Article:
What happens when one out of three NSs are down?

Charles Swiger cswiger at mac.com
Tue Jun 11 23:30:53 UTC 2013

On Jun 11, 2013, at 4:12 PM, Gary Wallis <wgg1970 at gmail.com> wrote:
> DNS experts:
> What really happens in the real world when 1 out of three authoritative NSs are down for 30 minutes due to a datacenter outage?

Properly functioning nameservers will note that queries sent to the NS which is down aren't getting replies, and will direct the vast majority of future requests for the zone to the other NS boxes which are up and responsive.  They will occasionally retry the NS which is down in case it comes back up.

[ ... ]
> I think I have a grasp on the basic theory here, but in practice, the unreachable ns3 nameserver creates problems for a small group of customers trying to reach web sites with zones hosted by these three authoritative NSs.

OK.  I suspect you could correlate data about such unfortunate folks and perhaps identify why they are having issues. Getting packet captures via tcpdump/wireshark/ethereal/etc would be revealing.

> Will round robin glue NS records help?

No, not really.

> Can quick or automated changes at the registrar of the NS3 IP help? For example to change to a hot spare in some other datacenter? In this case would the running NSs have to have the changed NS A record also match?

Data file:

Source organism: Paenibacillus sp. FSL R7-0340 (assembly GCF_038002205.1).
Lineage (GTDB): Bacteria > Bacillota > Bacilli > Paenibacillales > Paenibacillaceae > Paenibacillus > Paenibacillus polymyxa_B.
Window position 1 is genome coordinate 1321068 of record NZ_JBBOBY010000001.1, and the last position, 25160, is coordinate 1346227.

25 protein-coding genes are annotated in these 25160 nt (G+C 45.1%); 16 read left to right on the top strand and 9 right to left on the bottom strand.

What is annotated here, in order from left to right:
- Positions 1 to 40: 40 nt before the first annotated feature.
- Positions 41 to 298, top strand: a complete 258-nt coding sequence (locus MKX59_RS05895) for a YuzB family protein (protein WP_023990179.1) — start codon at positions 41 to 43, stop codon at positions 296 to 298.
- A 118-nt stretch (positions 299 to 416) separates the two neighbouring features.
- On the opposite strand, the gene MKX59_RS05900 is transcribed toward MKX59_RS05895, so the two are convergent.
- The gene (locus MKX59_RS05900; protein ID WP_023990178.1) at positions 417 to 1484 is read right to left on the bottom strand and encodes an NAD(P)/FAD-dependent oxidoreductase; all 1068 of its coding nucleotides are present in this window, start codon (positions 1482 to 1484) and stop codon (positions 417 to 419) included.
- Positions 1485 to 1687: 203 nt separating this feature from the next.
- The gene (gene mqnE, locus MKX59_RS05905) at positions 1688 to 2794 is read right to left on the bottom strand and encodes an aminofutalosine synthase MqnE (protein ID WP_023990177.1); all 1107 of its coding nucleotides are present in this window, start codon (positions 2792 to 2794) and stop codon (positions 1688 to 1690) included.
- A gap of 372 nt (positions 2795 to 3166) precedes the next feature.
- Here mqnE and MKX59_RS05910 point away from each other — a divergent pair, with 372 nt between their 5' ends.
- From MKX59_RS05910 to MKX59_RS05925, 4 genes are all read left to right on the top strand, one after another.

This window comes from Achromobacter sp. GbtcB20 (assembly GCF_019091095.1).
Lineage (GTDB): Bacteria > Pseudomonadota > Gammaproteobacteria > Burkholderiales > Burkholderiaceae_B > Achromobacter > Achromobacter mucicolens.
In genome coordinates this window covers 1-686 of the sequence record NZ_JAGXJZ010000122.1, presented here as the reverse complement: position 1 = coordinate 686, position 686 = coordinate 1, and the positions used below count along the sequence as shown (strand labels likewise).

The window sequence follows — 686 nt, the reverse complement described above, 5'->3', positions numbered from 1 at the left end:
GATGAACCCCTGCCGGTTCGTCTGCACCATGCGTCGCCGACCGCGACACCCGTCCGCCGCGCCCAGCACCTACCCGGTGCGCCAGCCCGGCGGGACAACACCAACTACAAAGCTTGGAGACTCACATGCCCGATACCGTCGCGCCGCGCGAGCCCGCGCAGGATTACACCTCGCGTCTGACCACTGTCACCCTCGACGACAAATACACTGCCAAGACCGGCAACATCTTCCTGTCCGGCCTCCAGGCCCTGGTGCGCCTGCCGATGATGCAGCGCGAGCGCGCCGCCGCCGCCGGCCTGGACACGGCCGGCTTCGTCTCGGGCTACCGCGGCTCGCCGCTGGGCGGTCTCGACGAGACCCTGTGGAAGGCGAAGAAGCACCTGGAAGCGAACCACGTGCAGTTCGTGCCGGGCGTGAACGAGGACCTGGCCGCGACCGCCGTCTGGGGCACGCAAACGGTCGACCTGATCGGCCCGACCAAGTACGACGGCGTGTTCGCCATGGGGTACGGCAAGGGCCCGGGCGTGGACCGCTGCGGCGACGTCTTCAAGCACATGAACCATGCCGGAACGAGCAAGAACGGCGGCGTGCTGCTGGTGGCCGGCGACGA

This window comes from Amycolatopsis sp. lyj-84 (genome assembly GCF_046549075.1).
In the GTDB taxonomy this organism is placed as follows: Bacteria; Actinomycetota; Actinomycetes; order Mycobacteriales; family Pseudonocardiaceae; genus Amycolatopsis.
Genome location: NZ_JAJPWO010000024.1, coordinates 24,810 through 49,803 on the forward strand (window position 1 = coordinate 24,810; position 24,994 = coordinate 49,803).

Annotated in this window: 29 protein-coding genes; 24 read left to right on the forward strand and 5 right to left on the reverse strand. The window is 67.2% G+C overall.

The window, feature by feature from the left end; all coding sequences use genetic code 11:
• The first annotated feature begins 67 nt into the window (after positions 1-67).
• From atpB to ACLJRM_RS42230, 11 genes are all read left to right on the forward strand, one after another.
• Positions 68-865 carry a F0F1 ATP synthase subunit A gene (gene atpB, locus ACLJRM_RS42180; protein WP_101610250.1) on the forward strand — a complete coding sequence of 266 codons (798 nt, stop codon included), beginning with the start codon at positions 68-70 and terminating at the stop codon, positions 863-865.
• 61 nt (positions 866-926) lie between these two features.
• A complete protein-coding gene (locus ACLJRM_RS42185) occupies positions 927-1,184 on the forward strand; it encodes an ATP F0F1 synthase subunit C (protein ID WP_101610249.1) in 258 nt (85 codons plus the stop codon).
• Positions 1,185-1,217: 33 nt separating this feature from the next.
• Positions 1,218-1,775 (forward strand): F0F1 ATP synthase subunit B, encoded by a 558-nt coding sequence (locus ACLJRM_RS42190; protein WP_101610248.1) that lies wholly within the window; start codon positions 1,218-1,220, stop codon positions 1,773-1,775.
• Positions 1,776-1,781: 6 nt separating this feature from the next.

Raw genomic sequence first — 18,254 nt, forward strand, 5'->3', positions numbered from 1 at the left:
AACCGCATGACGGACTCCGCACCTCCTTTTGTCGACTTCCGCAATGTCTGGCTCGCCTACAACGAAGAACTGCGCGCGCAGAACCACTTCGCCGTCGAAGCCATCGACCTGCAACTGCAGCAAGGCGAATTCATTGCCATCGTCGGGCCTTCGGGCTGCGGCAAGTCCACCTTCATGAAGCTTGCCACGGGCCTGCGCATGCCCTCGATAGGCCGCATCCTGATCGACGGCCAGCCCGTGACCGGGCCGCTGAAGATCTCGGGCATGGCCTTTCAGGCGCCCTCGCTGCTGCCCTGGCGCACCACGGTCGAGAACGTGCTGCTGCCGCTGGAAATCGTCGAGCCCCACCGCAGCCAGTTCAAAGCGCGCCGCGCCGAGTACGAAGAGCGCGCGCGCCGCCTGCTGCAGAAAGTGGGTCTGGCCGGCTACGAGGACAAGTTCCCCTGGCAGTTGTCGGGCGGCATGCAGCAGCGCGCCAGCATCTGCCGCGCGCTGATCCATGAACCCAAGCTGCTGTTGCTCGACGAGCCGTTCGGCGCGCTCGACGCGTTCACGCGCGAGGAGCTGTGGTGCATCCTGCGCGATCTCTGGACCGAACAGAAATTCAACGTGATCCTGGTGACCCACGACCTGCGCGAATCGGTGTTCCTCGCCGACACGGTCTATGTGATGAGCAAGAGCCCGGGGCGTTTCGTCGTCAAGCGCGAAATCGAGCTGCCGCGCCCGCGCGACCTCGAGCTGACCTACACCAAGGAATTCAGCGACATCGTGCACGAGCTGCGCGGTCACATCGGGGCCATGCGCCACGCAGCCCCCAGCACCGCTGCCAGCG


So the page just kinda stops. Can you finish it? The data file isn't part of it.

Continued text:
Adjusting the TTLs and SOA values down to reduce cache timing is more likely to be helpful.  However, trying to change the A record for a NS for only a 30-minute interval strikes me as more churn than it would be worth.

> Any comments and best practice solution info very welcome.

Folks with significant requirements with regard to high availability are likely to put a hardware loadbalancer running a VIP which receives DNS requests and balances it onto a pool of reals (aka the boxes running nameservers), including liveness checks so the LB will transparently migrate around a nameserver which is down.


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